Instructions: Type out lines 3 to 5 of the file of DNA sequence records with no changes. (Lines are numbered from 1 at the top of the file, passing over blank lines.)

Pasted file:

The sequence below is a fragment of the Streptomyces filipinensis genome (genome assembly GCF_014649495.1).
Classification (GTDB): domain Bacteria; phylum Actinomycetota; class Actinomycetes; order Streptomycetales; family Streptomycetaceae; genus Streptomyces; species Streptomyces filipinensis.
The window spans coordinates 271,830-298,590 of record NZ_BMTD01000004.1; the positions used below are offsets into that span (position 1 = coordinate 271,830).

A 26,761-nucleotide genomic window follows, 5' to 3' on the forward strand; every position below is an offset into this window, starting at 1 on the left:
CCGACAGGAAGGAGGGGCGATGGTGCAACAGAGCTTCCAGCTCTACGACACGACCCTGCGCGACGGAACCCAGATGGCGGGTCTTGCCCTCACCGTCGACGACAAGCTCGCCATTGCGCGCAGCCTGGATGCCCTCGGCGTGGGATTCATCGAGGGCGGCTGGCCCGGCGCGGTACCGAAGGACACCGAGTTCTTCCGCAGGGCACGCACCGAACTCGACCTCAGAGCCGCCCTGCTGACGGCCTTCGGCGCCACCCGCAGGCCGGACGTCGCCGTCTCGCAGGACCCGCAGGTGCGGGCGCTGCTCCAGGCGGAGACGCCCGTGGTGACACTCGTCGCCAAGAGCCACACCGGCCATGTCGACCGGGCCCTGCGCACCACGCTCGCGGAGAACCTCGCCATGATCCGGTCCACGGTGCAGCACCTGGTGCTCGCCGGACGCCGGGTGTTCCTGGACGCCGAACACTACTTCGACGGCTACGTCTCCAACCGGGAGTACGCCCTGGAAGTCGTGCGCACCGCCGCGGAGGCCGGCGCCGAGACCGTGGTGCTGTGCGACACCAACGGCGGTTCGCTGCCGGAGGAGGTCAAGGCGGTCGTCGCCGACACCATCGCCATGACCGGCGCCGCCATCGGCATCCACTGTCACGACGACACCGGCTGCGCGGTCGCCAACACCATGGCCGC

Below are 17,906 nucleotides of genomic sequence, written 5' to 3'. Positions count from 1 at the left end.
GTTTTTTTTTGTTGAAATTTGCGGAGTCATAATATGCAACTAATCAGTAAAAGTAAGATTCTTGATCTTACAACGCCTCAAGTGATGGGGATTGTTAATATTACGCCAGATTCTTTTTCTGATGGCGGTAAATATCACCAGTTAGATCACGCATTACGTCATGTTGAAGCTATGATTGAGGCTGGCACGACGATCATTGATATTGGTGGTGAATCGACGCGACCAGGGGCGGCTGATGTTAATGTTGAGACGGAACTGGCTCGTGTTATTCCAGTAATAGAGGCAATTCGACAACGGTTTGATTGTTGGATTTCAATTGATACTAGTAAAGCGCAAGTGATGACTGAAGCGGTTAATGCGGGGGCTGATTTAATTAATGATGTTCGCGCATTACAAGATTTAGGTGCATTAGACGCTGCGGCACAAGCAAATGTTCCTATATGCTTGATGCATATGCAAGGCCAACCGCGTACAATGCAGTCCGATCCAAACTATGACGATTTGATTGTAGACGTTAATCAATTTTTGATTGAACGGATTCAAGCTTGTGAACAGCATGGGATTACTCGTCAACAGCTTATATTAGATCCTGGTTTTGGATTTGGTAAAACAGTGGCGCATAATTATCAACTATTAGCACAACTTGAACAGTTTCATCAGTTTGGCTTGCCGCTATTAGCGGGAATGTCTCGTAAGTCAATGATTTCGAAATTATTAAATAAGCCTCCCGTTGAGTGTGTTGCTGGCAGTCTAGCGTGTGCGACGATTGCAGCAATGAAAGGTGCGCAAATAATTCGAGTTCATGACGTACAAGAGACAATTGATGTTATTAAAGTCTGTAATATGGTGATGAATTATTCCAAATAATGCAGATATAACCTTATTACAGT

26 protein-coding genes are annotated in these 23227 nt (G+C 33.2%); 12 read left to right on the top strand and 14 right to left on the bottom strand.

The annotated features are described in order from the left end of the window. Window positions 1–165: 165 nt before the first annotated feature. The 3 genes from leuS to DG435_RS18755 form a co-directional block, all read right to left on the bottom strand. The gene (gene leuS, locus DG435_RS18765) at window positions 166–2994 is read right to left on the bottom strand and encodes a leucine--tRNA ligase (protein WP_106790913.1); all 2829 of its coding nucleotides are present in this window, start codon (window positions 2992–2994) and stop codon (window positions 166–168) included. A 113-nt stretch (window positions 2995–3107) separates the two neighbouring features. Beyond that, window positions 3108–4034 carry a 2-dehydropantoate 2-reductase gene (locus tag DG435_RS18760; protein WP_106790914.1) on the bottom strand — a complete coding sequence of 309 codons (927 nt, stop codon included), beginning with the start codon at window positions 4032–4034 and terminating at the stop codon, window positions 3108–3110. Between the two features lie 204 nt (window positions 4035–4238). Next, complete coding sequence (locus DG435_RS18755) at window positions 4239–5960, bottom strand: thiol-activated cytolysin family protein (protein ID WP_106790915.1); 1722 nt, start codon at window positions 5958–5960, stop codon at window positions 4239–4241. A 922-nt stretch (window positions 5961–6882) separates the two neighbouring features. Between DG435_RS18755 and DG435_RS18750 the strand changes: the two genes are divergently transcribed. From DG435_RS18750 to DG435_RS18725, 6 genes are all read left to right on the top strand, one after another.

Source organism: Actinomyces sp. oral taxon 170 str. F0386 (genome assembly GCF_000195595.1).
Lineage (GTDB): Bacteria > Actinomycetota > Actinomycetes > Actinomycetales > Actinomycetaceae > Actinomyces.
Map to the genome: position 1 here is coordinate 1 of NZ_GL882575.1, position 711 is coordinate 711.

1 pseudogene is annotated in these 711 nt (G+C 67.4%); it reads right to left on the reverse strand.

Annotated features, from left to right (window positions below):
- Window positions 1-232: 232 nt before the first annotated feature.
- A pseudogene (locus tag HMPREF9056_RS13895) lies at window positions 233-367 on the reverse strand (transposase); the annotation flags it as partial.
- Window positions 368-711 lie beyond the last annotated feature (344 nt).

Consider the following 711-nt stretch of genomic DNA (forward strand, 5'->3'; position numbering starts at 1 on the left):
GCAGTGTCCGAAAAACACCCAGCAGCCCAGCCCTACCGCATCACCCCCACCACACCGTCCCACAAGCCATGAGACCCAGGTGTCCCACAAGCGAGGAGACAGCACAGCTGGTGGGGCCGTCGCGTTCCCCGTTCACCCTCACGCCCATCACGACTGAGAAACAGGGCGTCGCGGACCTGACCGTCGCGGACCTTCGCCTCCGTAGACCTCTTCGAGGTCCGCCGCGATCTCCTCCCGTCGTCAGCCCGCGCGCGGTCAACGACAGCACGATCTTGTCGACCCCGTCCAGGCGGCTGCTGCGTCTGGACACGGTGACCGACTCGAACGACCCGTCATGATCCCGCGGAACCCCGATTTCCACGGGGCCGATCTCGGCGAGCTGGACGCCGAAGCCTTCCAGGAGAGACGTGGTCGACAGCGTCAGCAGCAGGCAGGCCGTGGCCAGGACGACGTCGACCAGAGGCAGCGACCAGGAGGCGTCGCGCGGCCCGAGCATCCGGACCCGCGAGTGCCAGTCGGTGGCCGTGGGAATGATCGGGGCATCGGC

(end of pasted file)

The window spans coordinates 271,830-298,590 of record NZ_BMTD01000004.1; the positions used below are offsets into that span (position 1 = coordinate 271,830).

A 26,761-nucleotide genomic window follows, 5' to 3' on the forward strand; every position below is an offset into this window, starting at 1 on the left:
CCGACAGGAAGGAGGGGCGATGGTGCAACAGAGCTTCCAGCTCTACGACACGACCCTGCGCGACGGAACCCAGATGGCGGGTCTTGCCCTCACCGTCGACGACAAGCTCGCCATTGCGCGCAGCCTGGATGCCCTCGGCGTGGGATTCATCGAGGGCGGCTGGCCCGGCGCGGTACCGAAGGACACCGAGTTCTTCCGCAGGGCACGCACCGAACTCGACCTCAGAGCCGCCCTGCTGACGGCCTTCGGCGCCACCCGCAGGCCGGACGTCGCCGTCTCGCAGGACCCGCAGGTGCGGGCGCTGCTCCAGGCGGAGACGCCCGTGGTGACACTCGTCGCCAAGAGCCACACCGGCCATGTCGACCGGGCCCTGCGCACCACGCTCGCGGAGAACCTCGCCATGATCCGGTCCACGGTGCAGCACCTGGTGCTCGCCGGACGCCGGGTGTTCCTGGACGCCGAACACTACTTCGACGGCTACGTCTCCAACCGGGAGTACGCCCTGGAAGTCGTGCGCACCGCCGCGGAGGCCGGCGCCGAGACCGTGGTGCTGTGCGACACCAACGGCGGTTCGCTGCCGGAGGAGGTCAAGGCGGTCGTCGCCGACACCATCGCCATGACCGGCGCCGCCATCGGCATCCACTGTCACGACGACACCGGCTGCGCGGTCGCCAACACCATGGCCGC